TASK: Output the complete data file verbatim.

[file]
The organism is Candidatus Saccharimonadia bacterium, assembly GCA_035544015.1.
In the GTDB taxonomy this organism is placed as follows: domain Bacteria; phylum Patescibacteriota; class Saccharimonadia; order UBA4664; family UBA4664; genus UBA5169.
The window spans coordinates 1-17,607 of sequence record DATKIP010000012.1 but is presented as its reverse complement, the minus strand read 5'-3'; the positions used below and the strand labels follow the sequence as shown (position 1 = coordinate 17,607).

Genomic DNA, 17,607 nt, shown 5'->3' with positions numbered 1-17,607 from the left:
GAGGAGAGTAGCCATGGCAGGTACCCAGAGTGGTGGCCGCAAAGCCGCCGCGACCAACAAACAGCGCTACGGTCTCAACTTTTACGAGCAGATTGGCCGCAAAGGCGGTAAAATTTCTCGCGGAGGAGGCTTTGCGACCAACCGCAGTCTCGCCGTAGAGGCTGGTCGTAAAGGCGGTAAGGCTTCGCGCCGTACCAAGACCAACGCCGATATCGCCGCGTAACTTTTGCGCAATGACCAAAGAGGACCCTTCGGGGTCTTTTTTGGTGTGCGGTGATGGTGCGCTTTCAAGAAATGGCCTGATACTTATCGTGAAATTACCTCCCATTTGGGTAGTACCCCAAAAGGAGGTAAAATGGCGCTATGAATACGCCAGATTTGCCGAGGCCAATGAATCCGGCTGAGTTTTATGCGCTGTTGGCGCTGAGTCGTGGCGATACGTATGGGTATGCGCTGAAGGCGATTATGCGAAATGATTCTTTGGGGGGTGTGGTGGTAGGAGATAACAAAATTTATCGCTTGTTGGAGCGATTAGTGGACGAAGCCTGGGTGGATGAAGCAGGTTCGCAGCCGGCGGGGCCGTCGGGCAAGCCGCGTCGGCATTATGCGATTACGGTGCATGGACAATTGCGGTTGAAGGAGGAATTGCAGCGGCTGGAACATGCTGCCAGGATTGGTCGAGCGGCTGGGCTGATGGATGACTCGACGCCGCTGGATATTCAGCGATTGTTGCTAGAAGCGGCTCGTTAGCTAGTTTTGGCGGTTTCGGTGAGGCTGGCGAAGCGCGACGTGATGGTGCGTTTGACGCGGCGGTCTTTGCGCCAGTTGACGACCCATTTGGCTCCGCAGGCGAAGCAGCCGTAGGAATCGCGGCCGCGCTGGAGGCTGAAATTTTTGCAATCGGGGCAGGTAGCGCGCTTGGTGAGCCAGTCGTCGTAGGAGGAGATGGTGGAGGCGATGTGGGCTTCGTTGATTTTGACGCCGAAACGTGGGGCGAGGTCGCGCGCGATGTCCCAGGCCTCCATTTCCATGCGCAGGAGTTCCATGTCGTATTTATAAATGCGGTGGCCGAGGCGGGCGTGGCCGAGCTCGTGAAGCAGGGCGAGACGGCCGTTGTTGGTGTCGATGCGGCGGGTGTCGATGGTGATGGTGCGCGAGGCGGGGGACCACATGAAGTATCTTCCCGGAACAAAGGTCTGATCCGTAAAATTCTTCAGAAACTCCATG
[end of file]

The organism is Candidatus Saccharimonadia bacterium, assembly GCA_035544015.1.
In the GTDB taxonomy this organism is placed as follows: domain Bacteria; phylum Patescibacteriota; class Saccharimonadia; order UBA4664; family UBA4664; genus UBA5169.
The window spans coordinates 1-17,607 of sequence record DATKIP010000012.1 but is presented as its reverse complement, the minus strand read 5'-3'; the positions used below and the strand labels follow the sequence as shown (position 1 = coordinate 17,607).

Genomic DNA, 17,607 nt, shown 5'->3' with positions numbered 1-17,607 from the left:
GAGGAGAGTAGCCATGGCAGGTACCCAGAGTGGTGGCCGCAAAGCCGCCGCGACCAACAAACAGCGCTACGGTCTCAACTTTTACGAGCAGATTGGCCGCAAAGGCGGTAAAATTTCTCGCGGAGGAGGCTTTGCGACCAACCGCAGTCTCGCCGTAGAGGCTGGTCGTAAAGGCGGTAAGGCTTCGCGCCGTACCAAGACCAACGCCGATATCGCCGCGTAACTTTTGCGCAATGACCAAAGAGGACCCTTCGGGGTCTTTTTTGGTGTGCGGTGATGGTGCGCTTTCAAGAAATGGCCTGATACTTATCGTGAAATTACCTCCCATTTGGGTAGTACCCCAAAAGGAGGTAAAATGGCGCTATGAATACGCCAGATTTGCCGAGGCCAATGAATCCGGCTGAGTTTTATGCGCTGTTGGCGCTGAGTCGTGGCGATACGTATGGGTATGCGCTGAAGGCGATTATGCGAAATGATTCTTTGGGGGGTGTGGTGGTAGGAGATAACAAAATTTATCGCTTGTTGGAGCGATTAGTGGACGAAGCCTGGGTGGATGAAGCAGGTTCGCAGCCGGCGGGGCCGTCGGGCAAGCCGCGTCGGCATTATGCGATTACGGTGCATGGACAATTGCGGTTGAAGGAGGAATTGCAGCGGCTGGAACATGCTGCCAGGATTGGTCGAGCGGCTGGGCTGATGGATGACTCGACGCCGCTGGATATTCAGCGATTGTTGCTAGAAGCGGCTCGTTAGCTAGTTTTGGCGGTTTCGGTGAGGCTGGCGAAGCGCGACGTGATGGTGCGTTTGACGCGGCGGTCTTTGCGCCAGTTGACGACCCATTTGGCTCCGCAGGCGAAGCAGCCGTAGGAATCGCGGCCGCGCTGGAGGCTGAAATTTTTGCAATCGGGGCAGGTAGCGCGCTTGGTGAGCCAGTCGTCGTAGGAGGAGATGGTGGAGGCGATGTGGGCTTCGTTGATTTTGACGCCGAAACGTGGGGCGAGGTCGCGCGCGATGTCCCAGGCCTCCATTTCCATGCGCAGGAGTTCCATGTCGTATTTATAAATGCGGTGGCCGAGGCGGGCGTGGCCGAGCTCGTGAAGCAGGGCGAGACGGCCGTTGTTGGTGTCGATGCGGCGGGTGTCGATGGTGATGGTGCGCGAGGCGGGGGACCACATGAAGTATCTTCCCGGAACAAAGGTCTGATCCGTAAAATTCTTCAGAAACTCCATG